Four or five years ago, my now 12-year-old asked me to make her a scavenger hunt to find her Easter basket. We had long hidden Easter baskets and made the kids search for them.
I didn’t want to make the scavenger hunt, but I did it anyway, and the reaction of my two little children at their treasure hunt was epic. Their giggles and running around the house made it all worthwhile.
I’ve since made scavenger hunts every Easter, including religious and non-religious ones as well as a wordless hunt for my struggling reader and a more challenging one for my tween. My kids now expect these which is okay because their reactions are still really satisfying to me.
A Scavenger Hunt for Christmas?
Last year, my then 8-year-old asked me to make a scavenger hunt for her Christmas presents. We do Christmas huge at our house, and the thought of hiding 15 or more wrapped presents around the house sounded to me like a recipe for disaster, lost presents, and sky-high stress for both Mom and Dad.
And also, it is not exactly easy to make one of these scavenger hunts, with separate clues for two different kids, one more challenging with words and one less challenging without words.
But she asked again this year, sweet cherub that she is, and I had a brainstorm. We are giving the girls a two night trip to the Great Wolf Lodge this year as a present, and I have been thinking about how to wrap it. We have been there before and have several Shadow Quest wands, and I thought about sticking those in their stockings, but that seemed somehow anti-climatic for such a big and expensive gift.
I decided instead to write out a message on the back of a dollar store puzzle and hide the puzzle pieces around the house – and this lent itself perfectly to a new treasure hunt.
I made a new treasure hunt, this time Christmas themed. It will send my kids to most of the normal clue hiding places (shoes, oven, bathtub, car, etc.), but in a new way with new rhymes. Originally, I thought I would wrap a couple of puzzle pieces with each clue, but upon further consideration, I think that’s a good way to lose pieces, so I’m just going to put half the puzzle in one box and the other half in a second box and hide one box in the gift location for each scavenger hunt. My kids will then have to work together (dubious outlook on that) to complete the puzzle and read the message on the back.
I’m also toying with the idea of when to give the girls their first clue. If I do it on Christmas Eve, they will get their big gift early. But if I wait until Christmas morning, they may want to open all those out in the open tempting packages first and accidentally see a lot of the clues before it’s time to hunt. I would love your advice below in the comments.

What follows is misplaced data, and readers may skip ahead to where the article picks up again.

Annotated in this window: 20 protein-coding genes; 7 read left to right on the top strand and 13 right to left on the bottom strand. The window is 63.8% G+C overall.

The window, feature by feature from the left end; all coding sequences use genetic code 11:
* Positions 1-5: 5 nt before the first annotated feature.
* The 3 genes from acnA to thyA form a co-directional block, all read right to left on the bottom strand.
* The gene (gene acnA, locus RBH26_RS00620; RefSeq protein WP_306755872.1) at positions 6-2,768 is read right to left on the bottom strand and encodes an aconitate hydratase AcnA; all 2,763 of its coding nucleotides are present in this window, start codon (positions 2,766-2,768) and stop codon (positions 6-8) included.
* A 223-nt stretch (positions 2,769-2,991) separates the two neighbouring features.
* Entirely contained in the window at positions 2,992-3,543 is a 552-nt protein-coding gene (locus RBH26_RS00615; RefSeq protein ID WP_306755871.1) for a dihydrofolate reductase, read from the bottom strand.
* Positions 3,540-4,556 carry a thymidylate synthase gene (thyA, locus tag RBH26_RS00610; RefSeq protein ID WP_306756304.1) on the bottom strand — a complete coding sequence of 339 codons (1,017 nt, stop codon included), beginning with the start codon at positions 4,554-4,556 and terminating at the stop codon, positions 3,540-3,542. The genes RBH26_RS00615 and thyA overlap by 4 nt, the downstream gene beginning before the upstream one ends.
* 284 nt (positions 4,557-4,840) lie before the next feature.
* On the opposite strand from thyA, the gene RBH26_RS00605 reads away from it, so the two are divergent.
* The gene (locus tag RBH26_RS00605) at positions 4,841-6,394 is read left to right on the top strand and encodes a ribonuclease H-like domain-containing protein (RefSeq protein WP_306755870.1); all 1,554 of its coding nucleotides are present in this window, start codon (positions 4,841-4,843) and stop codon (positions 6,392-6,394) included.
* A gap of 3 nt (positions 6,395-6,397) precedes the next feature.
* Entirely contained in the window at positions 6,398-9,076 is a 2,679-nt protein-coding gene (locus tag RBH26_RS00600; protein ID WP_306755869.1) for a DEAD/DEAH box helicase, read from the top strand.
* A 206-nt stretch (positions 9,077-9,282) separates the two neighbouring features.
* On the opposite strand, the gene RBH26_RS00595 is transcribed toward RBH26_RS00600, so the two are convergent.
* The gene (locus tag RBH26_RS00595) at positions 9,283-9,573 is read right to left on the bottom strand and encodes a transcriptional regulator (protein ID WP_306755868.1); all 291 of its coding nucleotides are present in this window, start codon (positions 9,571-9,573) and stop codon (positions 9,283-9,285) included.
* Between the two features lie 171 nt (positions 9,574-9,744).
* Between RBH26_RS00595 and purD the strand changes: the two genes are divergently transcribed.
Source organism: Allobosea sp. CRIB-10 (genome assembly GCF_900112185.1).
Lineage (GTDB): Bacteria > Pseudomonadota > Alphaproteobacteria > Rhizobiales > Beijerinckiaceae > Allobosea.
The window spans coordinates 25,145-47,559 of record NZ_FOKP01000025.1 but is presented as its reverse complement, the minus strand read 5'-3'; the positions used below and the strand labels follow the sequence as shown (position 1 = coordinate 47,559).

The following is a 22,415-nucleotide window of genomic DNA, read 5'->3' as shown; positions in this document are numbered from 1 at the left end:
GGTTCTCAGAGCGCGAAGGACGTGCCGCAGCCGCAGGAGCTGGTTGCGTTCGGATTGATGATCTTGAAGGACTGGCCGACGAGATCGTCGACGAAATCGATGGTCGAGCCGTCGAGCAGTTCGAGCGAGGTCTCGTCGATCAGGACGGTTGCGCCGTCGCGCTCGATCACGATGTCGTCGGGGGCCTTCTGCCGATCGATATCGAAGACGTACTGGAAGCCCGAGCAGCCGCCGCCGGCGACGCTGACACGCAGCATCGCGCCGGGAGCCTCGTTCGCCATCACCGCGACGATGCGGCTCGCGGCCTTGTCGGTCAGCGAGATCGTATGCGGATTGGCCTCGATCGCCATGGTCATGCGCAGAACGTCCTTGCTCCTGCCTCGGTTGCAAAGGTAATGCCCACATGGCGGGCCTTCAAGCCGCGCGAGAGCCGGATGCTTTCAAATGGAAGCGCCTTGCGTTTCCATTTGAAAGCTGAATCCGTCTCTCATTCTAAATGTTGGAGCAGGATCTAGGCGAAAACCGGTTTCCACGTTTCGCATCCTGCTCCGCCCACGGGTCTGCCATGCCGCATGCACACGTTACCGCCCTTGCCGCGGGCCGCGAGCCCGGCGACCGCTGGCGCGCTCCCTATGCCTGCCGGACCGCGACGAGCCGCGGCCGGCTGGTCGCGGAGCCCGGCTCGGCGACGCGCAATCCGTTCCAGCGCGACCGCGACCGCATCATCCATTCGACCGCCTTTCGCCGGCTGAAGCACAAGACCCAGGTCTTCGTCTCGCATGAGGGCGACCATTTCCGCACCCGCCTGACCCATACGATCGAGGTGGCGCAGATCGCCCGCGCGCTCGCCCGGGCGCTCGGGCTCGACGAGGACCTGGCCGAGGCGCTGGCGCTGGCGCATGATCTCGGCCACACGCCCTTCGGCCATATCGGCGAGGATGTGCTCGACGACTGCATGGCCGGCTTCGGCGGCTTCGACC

Remember that these download buttons don’t work if you’re reading in email. Click through to the post on the blog, and you’ll be able to click the button.
This scavenger hunt is made up of twelve clues, including the one that you give at the beginning, and I have included six extra blank cards in the PDF so that you can make up your own rhymes or replace any clues that don’t work for your situation.
If you do replace cards, don’t feel the pressure to make them rhymes or even clever. You officially have my permission to just write the name of a place on the card and call it good enough.
Also in the PDF is a list of what clue goes where, and the clues are numbered to make it easy for you.
Using the Christmas Scavenger Hunt for Big Kids & Teens
I’ve made this really easy for you.
- Click the button above or below, enter your email address, and download the PDF.
- Print pages 1, 2, and 4. Page 3 is the blank cards, so if you need blank cards, print that one, too. You’re only going to use these clues one time and only for a few minutes, so there is no need to print on cardstock or laminate or anything like that. Just use whatever cheapo printer paper you have.
- Cut the clues apart.
- Decide how you’ll give the kids the first clue. Will you leave it on the breakfast table? Wrap it in a box? Hide it in a book? Just hand it over? Totally up to you here.
- Hide clues 2 through 12 in the places designated on the PDF.
- Hide the gift in the hall closet or use one of the blank cards to specify a different location.
- Sit back and watch. It’s super fun.
I can’t wait for Christmas for a number of reasons, but one of them is this scavenger hunt. I know for sure that my kids have no idea that it’s coming, and they will be so excited to find their first clue. There will be much squealing and laughing and running around, and that will make this momma very happy.
Hold on for the no reading version of the Christmas scavenger hunt. I’ll share it on Friday at this link, still in plenty of time to make it work for Christmas!
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